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The Business of BirthMalpractice and Maternity Care in the United States$
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Louise Marie Roth

Print publication date: 2021

Print ISBN-13: 9781479812257

Published to NYU Press Scholarship Online: September 2021

DOI: 10.18574/nyu/9781479812257.001.0001

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PRINTED FROM NYU Press SCHOLARSHIP ONLINE (www.nyu.universitypressscholarship.com). (c) Copyright University of NYU Press, 2022. All Rights Reserved. An individual user may print out a PDF of a single chapter of a monograph in NYSO for personal use.date: 19 May 2022

Choice Matters

Choice Matters

Reproductive Health Regimes and VBAC

Chapter:
(p.189) 7 Choice Matters
Source:
The Business of Birth
Author(s):

Louise Marie Roth

Publisher:
NYU Press
DOI:10.18574/nyu/9781479812257.003.0008

This chapter analyzes the effect of reproductive regimes on VBAC (vaginal birth after cesarean), midwife-attended birth, and homebirth. Many hospitals have formal or de facto bans on VBAC, even though 60–80% of women who attempt a VBAC will have a successful vaginal birth. Providers have increasingly restricted VBAC since July 1999, but forcing a woman to have major abdominal surgery (or any medical procedure) without her consent is a violation of her civil rights. An analysis of how state-level reproductive rights laws affected the odds of VBAC reveals that VBAC is less likely in fetus-centered regimes with restrictive abortion laws, especially after June 1999. Midwife-attended birth and out-of-hospital birth are also less likely in fetus-centered regimes. Taken together, these results point in the same direction: fetus-centered reproductive rights regimes constrain pregnant women’s ability to make reproductive decisions about birth, not just abortion.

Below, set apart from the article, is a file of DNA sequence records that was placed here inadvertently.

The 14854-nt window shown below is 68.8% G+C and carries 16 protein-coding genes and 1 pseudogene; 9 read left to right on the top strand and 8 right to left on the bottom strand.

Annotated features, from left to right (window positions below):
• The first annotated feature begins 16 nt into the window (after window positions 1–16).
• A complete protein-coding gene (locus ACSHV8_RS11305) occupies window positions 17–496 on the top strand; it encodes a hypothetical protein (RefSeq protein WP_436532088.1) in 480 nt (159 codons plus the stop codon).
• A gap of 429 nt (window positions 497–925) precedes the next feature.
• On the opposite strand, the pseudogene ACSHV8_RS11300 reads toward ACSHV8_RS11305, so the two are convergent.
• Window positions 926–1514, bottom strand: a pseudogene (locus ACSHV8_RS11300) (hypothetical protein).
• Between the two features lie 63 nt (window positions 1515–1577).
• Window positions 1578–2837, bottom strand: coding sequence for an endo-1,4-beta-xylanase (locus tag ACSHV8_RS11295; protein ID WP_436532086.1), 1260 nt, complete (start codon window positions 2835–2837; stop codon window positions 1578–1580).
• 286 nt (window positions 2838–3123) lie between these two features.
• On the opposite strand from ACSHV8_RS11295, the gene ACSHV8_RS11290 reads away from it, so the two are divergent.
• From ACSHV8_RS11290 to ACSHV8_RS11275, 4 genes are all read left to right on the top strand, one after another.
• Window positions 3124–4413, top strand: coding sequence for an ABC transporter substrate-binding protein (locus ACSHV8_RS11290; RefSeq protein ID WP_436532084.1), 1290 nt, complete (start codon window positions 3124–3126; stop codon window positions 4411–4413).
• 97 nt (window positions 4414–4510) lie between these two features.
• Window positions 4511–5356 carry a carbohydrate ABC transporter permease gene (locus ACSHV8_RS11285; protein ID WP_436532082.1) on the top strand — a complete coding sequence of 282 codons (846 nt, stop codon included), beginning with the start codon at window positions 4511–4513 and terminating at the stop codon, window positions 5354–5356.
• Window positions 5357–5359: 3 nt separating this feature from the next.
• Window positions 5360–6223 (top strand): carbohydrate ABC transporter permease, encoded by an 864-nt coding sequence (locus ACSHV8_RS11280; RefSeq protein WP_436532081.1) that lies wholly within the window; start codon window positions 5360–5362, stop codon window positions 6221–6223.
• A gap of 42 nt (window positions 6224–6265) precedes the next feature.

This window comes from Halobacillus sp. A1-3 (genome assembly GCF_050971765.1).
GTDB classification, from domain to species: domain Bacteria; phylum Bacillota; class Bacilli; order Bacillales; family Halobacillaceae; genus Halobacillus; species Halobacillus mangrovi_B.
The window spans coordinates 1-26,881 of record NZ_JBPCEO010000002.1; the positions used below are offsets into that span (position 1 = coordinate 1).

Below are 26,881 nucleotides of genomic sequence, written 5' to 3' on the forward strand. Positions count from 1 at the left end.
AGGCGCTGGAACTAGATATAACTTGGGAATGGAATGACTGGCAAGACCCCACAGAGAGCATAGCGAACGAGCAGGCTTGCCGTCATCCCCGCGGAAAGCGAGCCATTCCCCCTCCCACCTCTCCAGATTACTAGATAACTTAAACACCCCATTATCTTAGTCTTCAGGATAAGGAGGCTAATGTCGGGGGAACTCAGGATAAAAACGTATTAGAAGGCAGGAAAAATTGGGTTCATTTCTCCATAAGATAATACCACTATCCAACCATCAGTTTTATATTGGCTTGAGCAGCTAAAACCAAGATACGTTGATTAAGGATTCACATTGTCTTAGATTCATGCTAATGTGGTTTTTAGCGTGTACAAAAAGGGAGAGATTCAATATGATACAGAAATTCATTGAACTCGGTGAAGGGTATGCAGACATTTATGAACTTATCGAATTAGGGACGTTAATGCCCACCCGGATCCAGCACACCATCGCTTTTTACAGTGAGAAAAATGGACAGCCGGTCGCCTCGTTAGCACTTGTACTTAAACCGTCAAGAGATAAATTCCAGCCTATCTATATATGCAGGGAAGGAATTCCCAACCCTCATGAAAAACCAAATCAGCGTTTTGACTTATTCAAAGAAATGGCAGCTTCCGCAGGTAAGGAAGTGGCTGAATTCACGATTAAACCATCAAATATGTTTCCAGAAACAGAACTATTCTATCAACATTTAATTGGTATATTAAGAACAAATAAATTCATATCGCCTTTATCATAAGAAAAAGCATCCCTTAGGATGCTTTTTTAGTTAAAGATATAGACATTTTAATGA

Keywords:   Reproductive justice, Reproductive rights, VBAC, Forced cesareans, Choice, Midwife-attended birth, Out-of-hospital birth

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